FLCL Alternative follows a similar formula to Progressive, with the story following Kana Kōmoto, a young girl living in a small town where nothing happens and nothing ever changes. Kana goes to school, hangs out with friends, paints her nails and listens to music, but it never feels like anything of true significance will happen, until one fateful day. Kana and her friends decide to try to send a bottle rocket to space just for fun, but their downtempo lives change forever when an actual robot crashes into the bottle rocket, and a pink-haired woman claiming to be a "Galactic Investigator" appears. It is evident that the narrative choices for FLCL Progressive and Alternative are meant to create some kind of continuation of the original OVA's atmosphere, feel and impact; with the "Vespa Woman", Haruko Haruhara at the centre of it all each time.
The Reception Wasn't Great
Perhaps the biggest reason why there hasn't been more noise about the FLCL sequels, especially the ones set to drop sometime in 2023, is the fact that FLCL Progressive and Alternative simply weren't as well received as expected.
While fan nostalgia is invariably a factor in situations like this, one of the biggest qualities of FLCL has been its short yet highly significant impact on the medium – sequels, while seeming to be a no-brainer when it comes to figuring out what would go down well with fans, FLCL occupies a special place in the history of anime – especially in the context of its emergence in the west. As a result, many weren't impressed by the concept of a sequel, while others tried them and found that they paled too much in comparison to the original FLCL OVA. With two sequels that didn't go down too well, FLCL sequels in general seem to have been relegated to the permanent position of "not as good as the original".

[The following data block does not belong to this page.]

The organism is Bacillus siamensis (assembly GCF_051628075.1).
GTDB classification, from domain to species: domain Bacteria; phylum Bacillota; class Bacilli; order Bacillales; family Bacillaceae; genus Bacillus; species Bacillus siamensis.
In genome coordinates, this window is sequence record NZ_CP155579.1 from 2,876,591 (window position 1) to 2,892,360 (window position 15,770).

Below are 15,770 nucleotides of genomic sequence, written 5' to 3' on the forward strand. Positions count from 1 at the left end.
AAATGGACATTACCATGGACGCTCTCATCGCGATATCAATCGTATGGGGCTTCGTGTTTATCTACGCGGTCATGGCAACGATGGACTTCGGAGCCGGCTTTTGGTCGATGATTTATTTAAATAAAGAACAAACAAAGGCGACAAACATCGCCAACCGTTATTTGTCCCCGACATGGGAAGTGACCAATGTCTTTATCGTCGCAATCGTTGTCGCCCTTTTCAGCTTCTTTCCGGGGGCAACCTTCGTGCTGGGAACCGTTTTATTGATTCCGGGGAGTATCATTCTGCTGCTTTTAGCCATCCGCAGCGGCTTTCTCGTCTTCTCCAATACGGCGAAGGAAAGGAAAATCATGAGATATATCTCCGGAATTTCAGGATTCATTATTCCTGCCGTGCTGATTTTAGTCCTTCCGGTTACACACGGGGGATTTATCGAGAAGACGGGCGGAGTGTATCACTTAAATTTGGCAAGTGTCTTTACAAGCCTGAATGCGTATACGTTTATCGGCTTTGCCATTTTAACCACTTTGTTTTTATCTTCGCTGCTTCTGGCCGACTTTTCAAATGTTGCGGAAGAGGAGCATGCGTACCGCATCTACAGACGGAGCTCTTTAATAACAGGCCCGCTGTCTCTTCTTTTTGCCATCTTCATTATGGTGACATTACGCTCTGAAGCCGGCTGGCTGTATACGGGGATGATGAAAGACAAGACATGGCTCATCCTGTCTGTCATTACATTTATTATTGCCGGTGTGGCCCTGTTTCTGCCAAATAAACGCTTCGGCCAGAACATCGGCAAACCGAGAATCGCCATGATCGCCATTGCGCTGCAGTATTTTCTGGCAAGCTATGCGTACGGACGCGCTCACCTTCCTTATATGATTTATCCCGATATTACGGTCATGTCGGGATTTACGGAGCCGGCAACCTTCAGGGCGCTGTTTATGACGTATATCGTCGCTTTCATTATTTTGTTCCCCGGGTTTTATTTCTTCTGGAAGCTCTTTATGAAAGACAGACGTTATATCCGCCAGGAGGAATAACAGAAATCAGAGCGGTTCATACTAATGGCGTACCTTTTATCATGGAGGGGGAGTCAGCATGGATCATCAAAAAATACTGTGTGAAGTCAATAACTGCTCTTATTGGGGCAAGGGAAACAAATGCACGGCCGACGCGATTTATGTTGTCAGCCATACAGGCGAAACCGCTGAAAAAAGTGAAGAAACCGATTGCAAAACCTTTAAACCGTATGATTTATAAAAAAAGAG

There Are Two Coming In 2023
In total, there are four sequels to FLCL – two are the ones mentioned above, FLCL Progressive and FLCL Alternative, produced through collaboration between Production I.G. and Toonami; and, there are two more sequels announced for release sometime in 2023: FLCL: Grunge and FLCL: Shoegaze. These titles were announced in March 2022, and are coming courtesy of Adult Swim, in honour of the 25th anniversary of the Toonami programming block. What's known about Grunge and Shoegaze at this point is that the Pillows, the band whose music lit up the very first FLCL and its sequels, will be back with more music for the franchise.
Interestingly, Shoegaze and Grunge will be produced by two separate teams, with the former being produced by Japanese companies NUT and Production I.G., with Yutaka Uemura, an assistant director in the production of Alternative, in the director's seat; and the latter being directed by Hitoshi Takekiyo at MontBlanc Pictures (Kanye West, Kid Cudi and Takashi Murakami "Kids See Ghosts" animated preview). This production at MontBlanc Pictures will be stylistically different from the original FLCL OVA and its sequels Progressive and Alternative, sporting a 3D look and feel judging from the ten-second teaser. English staff for the upcoming FLCL: Shoegaze and FLCL: Grunge includes Jason DeMarco (Executive Producer, FLCL Alternative and Progressive) and Maki Terashima-Furuta, President of Production I.G. USA. No cast members have been announced for either project just yet.